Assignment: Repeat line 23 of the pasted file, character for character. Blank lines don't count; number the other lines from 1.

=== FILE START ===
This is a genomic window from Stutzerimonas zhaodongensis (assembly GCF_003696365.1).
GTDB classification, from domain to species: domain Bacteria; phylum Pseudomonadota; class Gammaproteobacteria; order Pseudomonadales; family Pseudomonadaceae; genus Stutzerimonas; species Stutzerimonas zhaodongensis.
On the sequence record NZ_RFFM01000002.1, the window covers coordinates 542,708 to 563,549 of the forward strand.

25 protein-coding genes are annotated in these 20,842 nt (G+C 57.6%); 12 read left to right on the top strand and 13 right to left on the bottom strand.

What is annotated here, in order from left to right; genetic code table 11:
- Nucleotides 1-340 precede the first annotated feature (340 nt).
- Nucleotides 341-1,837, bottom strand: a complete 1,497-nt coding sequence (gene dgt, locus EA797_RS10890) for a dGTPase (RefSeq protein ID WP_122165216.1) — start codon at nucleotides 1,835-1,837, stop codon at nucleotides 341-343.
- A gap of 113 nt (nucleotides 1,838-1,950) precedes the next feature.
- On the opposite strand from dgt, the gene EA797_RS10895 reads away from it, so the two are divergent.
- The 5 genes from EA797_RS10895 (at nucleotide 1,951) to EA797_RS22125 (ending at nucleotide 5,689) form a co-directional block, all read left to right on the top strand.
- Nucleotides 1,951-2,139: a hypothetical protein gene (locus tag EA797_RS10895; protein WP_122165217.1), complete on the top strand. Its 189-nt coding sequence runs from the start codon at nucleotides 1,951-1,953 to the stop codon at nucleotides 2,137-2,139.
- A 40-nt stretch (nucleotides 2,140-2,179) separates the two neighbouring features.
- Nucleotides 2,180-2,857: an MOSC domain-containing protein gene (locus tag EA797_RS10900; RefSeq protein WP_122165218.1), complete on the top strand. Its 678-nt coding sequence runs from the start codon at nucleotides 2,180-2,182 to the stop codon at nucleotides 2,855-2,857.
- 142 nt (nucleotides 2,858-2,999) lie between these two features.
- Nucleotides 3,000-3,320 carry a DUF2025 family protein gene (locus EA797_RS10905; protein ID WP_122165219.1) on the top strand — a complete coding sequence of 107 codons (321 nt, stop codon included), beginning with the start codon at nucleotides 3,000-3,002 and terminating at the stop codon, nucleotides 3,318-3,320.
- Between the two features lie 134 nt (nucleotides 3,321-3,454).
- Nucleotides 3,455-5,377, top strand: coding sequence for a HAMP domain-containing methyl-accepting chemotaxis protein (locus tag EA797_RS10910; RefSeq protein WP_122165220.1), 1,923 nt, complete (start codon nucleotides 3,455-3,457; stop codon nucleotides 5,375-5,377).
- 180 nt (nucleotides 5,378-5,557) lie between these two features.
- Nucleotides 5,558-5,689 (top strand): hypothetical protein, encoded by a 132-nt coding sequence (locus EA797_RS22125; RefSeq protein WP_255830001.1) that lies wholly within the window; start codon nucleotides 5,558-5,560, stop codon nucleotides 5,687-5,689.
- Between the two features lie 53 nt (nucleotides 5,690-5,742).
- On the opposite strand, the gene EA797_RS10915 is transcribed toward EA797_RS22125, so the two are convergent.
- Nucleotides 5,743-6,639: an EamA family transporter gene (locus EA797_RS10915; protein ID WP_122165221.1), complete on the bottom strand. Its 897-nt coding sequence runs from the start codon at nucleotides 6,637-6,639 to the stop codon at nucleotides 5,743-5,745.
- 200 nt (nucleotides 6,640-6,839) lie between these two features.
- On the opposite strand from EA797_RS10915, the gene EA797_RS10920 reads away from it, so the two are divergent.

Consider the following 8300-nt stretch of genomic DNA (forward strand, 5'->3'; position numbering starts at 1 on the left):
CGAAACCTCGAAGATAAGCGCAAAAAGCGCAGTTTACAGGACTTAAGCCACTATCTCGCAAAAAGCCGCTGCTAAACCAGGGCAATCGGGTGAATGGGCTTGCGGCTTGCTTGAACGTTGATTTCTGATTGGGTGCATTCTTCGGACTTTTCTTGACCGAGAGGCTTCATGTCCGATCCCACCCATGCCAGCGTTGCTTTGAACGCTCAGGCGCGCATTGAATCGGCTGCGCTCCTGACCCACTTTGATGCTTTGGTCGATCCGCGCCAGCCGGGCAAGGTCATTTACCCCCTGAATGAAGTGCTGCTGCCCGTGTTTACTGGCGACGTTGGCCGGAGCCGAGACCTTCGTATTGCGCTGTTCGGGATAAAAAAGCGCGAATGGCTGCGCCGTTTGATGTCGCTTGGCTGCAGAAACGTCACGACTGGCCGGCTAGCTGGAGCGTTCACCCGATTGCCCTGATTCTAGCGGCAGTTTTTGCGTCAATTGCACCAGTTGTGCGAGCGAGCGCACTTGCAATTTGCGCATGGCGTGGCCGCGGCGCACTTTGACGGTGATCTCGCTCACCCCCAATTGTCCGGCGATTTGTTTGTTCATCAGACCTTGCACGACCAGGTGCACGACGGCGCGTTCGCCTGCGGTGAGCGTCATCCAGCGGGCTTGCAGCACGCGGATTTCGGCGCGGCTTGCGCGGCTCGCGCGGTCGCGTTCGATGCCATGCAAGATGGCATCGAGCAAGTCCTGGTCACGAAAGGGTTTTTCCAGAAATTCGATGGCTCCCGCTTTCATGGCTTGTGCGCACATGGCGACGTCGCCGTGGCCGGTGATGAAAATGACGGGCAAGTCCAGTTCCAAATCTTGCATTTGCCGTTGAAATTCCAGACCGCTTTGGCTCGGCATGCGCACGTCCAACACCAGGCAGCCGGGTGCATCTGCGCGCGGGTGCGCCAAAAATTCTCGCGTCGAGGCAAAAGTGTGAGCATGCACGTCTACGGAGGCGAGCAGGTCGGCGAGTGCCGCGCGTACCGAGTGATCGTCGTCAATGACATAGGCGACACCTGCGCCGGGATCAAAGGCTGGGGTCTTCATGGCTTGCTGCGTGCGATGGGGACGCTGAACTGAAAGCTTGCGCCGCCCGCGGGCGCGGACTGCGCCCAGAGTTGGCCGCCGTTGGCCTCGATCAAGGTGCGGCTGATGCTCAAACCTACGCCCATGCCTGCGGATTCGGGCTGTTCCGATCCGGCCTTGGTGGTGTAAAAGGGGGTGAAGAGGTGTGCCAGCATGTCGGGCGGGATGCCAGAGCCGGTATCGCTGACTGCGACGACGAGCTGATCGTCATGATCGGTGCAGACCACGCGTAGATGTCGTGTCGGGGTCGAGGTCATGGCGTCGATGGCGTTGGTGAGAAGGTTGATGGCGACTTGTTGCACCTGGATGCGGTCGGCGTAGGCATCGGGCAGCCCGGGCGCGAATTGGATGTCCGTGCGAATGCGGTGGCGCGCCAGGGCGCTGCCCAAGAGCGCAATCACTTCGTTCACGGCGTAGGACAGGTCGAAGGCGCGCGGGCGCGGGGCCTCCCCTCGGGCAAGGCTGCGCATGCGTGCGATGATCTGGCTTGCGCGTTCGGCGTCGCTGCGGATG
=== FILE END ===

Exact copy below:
- 200 nt (nucleotides 6,640-6,839) lie between these two features.